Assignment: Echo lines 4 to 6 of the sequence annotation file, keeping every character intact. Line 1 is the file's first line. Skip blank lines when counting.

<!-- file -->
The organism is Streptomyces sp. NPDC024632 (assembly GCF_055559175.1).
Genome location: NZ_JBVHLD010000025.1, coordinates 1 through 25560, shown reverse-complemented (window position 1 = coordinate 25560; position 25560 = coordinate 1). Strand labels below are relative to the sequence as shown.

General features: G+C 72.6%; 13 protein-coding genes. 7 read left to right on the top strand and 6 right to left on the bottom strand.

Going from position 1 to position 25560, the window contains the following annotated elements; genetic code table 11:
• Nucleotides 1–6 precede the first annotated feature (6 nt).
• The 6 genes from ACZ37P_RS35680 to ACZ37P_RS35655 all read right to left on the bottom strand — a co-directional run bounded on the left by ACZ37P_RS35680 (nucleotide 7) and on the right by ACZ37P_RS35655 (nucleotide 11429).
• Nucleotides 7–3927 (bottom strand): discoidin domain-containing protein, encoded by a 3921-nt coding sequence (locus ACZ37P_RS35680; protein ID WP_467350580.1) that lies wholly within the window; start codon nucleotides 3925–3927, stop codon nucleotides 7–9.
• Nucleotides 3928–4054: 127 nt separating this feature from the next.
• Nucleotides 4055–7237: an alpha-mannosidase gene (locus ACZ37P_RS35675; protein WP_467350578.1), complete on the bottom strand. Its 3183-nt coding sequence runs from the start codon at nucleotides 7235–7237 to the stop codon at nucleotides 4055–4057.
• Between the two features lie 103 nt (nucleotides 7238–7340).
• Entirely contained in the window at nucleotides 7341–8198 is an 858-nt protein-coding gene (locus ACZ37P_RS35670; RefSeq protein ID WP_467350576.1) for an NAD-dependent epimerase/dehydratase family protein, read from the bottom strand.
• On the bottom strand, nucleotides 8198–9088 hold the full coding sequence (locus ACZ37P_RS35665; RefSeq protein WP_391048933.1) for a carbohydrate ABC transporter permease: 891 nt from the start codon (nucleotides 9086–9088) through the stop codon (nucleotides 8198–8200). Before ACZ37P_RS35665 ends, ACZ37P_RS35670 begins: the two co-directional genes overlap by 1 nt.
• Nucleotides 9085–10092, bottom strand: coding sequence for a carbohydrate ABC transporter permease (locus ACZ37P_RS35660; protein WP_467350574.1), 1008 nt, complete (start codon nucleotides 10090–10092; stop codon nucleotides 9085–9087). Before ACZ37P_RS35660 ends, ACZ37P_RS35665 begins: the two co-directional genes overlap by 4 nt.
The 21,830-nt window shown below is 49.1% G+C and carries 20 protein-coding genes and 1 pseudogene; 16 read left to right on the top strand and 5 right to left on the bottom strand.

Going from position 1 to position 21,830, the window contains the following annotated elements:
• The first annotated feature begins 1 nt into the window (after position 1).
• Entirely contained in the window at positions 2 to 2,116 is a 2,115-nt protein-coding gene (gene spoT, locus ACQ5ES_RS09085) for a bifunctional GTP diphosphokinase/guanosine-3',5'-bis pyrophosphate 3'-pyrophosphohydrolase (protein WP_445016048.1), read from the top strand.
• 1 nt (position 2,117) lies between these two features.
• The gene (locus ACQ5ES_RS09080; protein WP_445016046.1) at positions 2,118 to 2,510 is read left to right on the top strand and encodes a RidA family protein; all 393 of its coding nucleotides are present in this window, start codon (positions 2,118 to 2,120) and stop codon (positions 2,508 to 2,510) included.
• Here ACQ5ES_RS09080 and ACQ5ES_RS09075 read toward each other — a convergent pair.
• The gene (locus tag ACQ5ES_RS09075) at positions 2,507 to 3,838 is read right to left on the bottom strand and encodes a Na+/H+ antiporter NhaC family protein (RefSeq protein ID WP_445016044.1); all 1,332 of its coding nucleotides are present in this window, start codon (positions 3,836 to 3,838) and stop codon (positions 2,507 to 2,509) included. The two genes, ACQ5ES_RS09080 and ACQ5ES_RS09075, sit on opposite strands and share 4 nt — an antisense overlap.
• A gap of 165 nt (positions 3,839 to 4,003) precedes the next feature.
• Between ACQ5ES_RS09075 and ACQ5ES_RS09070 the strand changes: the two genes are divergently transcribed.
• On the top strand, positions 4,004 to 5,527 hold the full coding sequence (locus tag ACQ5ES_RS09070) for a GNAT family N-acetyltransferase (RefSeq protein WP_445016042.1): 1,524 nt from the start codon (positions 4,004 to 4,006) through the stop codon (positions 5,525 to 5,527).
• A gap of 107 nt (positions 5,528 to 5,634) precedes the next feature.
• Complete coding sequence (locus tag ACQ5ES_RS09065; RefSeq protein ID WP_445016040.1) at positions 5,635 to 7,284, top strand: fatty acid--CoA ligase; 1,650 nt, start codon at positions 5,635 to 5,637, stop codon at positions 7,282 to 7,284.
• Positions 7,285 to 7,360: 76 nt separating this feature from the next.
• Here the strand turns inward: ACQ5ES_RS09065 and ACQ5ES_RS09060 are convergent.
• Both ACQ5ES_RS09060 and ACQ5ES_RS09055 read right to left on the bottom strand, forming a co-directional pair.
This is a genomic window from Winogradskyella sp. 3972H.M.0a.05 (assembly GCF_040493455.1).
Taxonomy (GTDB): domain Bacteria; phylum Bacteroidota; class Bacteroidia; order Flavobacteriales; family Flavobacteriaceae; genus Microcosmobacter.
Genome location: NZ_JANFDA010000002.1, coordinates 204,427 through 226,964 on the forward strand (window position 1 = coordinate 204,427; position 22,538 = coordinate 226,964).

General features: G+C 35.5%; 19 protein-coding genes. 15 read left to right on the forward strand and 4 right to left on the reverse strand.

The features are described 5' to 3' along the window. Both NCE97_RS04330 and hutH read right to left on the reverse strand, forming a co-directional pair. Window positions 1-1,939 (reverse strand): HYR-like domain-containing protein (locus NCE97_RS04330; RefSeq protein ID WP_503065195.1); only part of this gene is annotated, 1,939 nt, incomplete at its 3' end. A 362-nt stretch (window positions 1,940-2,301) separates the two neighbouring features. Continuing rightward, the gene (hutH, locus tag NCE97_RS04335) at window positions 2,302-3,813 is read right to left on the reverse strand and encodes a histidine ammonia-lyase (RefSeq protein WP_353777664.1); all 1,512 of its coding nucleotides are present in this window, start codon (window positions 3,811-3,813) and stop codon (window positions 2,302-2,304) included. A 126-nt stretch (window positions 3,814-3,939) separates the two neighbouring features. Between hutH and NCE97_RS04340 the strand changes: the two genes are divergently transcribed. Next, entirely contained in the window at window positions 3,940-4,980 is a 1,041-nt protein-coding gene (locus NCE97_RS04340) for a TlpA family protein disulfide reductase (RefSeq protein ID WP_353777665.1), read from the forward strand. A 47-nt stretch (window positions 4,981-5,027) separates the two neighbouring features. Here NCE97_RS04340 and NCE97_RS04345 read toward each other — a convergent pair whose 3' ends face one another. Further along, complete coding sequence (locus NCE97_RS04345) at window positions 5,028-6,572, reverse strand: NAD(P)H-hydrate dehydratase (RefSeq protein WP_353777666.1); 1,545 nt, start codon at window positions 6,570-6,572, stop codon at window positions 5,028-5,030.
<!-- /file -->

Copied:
Going from position 1 to position 25560, the window contains the following annotated elements; genetic code table 11:
• Nucleotides 1–6 precede the first annotated feature (6 nt).
• The 6 genes from ACZ37P_RS35680 to ACZ37P_RS35655 all read right to left on the bottom strand — a co-directional run bounded on the left by ACZ37P_RS35680 (nucleotide 7) and on the right by ACZ37P_RS35655 (nucleotide 11429).